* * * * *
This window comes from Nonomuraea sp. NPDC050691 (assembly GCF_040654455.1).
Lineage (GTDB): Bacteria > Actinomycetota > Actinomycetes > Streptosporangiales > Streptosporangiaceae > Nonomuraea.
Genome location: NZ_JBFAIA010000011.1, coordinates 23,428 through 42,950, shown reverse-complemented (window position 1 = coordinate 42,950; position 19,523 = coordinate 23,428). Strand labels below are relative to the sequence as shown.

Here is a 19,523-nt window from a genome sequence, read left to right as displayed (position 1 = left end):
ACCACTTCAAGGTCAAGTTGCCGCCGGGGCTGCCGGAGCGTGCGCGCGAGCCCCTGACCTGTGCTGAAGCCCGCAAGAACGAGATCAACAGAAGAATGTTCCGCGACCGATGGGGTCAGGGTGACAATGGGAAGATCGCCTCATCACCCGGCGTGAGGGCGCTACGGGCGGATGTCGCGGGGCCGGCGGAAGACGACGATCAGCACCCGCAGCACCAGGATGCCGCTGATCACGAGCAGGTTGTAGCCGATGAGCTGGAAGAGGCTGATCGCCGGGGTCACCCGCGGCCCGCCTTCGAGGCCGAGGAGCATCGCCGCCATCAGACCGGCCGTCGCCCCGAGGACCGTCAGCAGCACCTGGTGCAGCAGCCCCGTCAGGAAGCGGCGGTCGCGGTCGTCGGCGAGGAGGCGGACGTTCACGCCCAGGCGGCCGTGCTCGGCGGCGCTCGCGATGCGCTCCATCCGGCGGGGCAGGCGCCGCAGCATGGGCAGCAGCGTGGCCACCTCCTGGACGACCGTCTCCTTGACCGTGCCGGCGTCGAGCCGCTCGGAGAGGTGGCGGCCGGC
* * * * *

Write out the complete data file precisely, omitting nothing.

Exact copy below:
This window comes from Nonomuraea sp. NPDC050691 (assembly GCF_040654455.1).
Lineage (GTDB): Bacteria > Actinomycetota > Actinomycetes > Streptosporangiales > Streptosporangiaceae > Nonomuraea.
Genome location: NZ_JBFAIA010000011.1, coordinates 23,428 through 42,950, shown reverse-complemented (window position 1 = coordinate 42,950; position 19,523 = coordinate 23,428). Strand labels below are relative to the sequence as shown.

Here is a 19,523-nt window from a genome sequence, read left to right as displayed (position 1 = left end):
ACCACTTCAAGGTCAAGTTGCCGCCGGGGCTGCCGGAGCGTGCGCGCGAGCCCCTGACCTGTGCTGAAGCCCGCAAGAACGAGATCAACAGAAGAATGTTCCGCGACCGATGGGGTCAGGGTGACAATGGGAAGATCGCCTCATCACCCGGCGTGAGGGCGCTACGGGCGGATGTCGCGGGGCCGGCGGAAGACGACGATCAGCACCCGCAGCACCAGGATGCCGCTGATCACGAGCAGGTTGTAGCCGATGAGCTGGAAGAGGCTGATCGCCGGGGTCACCCGCGGCCCGCCTTCGAGGCCGAGGAGCATCGCCGCCATCAGACCGGCCGTCGCCCCGAGGACCGTCAGCAGCACCTGGTGCAGCAGCCCCGTCAGGAAGCGGCGGTCGCGGTCGTCGGCGAGGAGGCGGACGTTCACGCCCAGGCGGCCGTGCTCGGCGGCGCTCGCGATGCGCTCCATCCGGCGGGGCAGGCGCCGCAGCATGGGCAGCAGCGTGGCCACCTCCTGGACGACCGTCTCCTTGACCGTGCCGGCGTCGAGCCGCTCGGAGAGGTGGCGGCCGGC